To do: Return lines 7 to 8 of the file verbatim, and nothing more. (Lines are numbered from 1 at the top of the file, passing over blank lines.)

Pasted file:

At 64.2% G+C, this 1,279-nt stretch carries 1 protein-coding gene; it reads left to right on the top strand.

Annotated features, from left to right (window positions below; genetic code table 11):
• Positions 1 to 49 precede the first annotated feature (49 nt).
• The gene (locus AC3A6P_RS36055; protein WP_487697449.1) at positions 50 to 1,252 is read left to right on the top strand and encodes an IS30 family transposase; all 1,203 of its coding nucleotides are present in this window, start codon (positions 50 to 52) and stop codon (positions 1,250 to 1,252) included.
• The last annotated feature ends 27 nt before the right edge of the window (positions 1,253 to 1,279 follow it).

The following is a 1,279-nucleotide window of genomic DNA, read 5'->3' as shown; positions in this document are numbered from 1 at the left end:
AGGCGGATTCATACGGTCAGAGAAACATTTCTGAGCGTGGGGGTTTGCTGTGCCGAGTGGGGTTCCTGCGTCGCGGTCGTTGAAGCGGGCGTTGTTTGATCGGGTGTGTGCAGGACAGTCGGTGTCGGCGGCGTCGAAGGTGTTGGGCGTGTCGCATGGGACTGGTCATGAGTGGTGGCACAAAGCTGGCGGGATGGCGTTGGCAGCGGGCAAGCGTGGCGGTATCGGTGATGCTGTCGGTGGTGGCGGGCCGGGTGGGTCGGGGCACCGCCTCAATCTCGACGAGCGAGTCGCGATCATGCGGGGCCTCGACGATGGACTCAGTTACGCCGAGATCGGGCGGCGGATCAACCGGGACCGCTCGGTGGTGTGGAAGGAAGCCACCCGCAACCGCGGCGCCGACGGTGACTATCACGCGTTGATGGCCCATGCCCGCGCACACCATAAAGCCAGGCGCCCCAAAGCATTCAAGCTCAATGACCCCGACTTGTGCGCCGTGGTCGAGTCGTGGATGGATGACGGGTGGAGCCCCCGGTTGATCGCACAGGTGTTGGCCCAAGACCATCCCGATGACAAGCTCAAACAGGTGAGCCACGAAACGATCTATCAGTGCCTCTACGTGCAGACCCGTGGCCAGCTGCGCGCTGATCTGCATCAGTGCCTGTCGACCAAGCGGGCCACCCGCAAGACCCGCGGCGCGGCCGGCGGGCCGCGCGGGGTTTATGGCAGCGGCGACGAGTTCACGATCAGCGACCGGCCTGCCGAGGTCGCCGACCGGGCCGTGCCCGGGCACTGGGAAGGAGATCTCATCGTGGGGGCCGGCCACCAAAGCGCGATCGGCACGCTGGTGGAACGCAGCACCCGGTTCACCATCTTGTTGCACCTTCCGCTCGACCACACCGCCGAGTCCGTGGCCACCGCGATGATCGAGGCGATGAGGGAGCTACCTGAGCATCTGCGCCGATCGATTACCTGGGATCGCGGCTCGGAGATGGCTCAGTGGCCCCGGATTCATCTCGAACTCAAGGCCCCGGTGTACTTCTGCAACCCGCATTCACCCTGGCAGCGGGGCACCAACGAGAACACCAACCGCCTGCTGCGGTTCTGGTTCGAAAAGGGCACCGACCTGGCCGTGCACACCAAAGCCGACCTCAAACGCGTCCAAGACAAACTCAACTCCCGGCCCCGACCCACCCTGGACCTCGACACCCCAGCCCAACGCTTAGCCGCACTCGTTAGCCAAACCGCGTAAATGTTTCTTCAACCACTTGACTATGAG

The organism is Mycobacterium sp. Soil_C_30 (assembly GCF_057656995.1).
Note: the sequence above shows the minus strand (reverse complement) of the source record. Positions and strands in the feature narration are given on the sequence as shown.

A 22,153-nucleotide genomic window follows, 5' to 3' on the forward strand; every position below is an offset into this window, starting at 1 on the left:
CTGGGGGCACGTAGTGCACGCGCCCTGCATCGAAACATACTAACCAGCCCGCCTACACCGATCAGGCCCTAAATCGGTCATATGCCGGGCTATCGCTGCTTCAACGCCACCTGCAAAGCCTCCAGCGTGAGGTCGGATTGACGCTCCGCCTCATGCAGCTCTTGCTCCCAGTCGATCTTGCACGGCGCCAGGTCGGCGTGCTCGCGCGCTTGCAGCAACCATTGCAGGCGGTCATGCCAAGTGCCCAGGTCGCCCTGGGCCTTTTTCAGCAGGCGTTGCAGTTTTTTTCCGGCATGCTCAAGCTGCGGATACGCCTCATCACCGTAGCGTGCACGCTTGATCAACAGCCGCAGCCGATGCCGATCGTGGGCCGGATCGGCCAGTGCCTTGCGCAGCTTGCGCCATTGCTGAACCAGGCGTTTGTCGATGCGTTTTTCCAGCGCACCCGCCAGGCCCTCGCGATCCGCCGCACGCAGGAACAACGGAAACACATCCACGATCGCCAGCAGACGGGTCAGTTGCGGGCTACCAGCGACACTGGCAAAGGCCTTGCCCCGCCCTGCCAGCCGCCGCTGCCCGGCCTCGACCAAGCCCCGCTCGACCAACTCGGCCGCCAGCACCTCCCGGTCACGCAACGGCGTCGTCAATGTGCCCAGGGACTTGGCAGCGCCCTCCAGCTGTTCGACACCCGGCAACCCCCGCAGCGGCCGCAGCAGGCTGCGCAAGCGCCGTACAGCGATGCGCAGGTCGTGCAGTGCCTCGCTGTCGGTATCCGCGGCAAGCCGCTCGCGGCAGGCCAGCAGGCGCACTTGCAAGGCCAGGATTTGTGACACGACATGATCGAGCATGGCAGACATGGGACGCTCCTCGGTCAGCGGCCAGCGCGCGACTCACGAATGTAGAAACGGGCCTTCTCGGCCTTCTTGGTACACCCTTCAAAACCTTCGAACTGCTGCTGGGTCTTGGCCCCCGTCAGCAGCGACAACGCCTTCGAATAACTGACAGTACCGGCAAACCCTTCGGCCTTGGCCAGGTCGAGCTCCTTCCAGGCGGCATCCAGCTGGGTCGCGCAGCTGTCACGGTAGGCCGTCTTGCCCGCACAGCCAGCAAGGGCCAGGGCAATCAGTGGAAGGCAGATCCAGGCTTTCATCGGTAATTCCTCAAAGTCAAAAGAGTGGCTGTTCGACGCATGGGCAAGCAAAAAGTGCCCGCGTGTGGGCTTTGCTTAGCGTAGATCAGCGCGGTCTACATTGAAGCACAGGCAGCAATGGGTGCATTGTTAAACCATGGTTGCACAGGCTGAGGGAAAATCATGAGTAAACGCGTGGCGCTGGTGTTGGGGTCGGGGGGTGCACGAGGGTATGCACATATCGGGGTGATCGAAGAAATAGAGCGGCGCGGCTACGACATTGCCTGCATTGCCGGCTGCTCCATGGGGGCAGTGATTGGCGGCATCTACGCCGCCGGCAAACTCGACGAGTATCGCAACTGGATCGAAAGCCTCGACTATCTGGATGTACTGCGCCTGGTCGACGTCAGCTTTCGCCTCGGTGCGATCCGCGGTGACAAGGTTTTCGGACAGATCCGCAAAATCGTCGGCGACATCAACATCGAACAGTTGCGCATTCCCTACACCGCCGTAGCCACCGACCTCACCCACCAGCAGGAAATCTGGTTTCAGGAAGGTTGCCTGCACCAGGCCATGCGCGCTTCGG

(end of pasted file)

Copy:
AGGCGGATTCATACGGTCAGAGAAACATTTCTGAGCGTGGGGGTTTGCTGTGCCGAGTGGGGTTCCTGCGTCGCGGTCGTTGAAGCGGGCGTTGTTTGATCGGGTGTGTGCAGGACAGTCGGTGTCGGCGGCGTCGAAGGTGTTGGGCGTGTCGCATGGGACTGGTCATGAGTGGTGGCACAAAGCTGGCGGGATGGCGTTGGCAGCGGGCAAGCGTGGCGGTATCGGTGATGCTGTCGGTGGTGGCGGGCCGGGTGGGTCGGGGCACCGCCTCAATCTCGACGAGCGAGTCGCGATCATGCGGGGCCTCGACGATGGACTCAGTTACGCCGAGATCGGGCGGCGGATCAACCGGGACCGCTCGGTGGTGTGGAAGGAAGCCACCCGCAACCGCGGCGCCGACGGTGACTATCACGCGTTGATGGCCCATGCCCGCGCACACCATAAAGCCAGGCGCCCCAAAGCATTCAAGCTCAATGACCCCGACTTGTGCGCCGTGGTCGAGTCGTGGATGGATGACGGGTGGAGCCCCCGGTTGATCGCACAGGTGTTGGCCCAAGACCATCCCGATGACAAGCTCAAACAGGTGAGCCACGAAACGATCTATCAGTGCCTCTACGTGCAGACCCGTGGCCAGCTGCGCGCTGATCTGCATCAGTGCCTGTCGACCAAGCGGGCCACCCGCAAGACCCGCGGCGCGGCCGGCGGGCCGCGCGGGGTTTATGGCAGCGGCGACGAGTTCACGATCAGCGACCGGCCTGCCGAGGTCGCCGACCGGGCCGTGCCCGGGCACTGGGAAGGAGATCTCATCGTGGGGGCCGGCCACCAAAGCGCGATCGGCACGCTGGTGGAACGCAGCACCCGGTTCACCATCTTGTTGCACCTTCCGCTCGACCACACCGCCGAGTCCGTGGCCACCGCGATGATCGAGGCGATGAGGGAGCTACCTGAGCATCTGCGCCGATCGATTACCTGGGATCGCGGCTCGGAGATGGCTCAGTGGCCCCGGATTCATCTCGAACTCAAGGCCCCGGTGTACTTCTGCAACCCGCATTCACCCTGGCAGCGGGGCACCAACGAGAACACCAACCGCCTGCTGCGGTTCTGGTTCGAAAAGGGCACCGACCTGGCCGTGCACACCAAAGCCGACCTCAAACGCGTCCAAGACAAACTCAACTCCCGGCCCCGACCCACCCTGGACCTCGACACCCCAGCCCAACGCTTAGCCGCACTCGTTAGCCAAACCGCGTAAATGTTTCTTCAACCACTTGACTATGAG

The organism is Mycobacterium sp. Soil_C_30 (assembly GCF_057656995.1).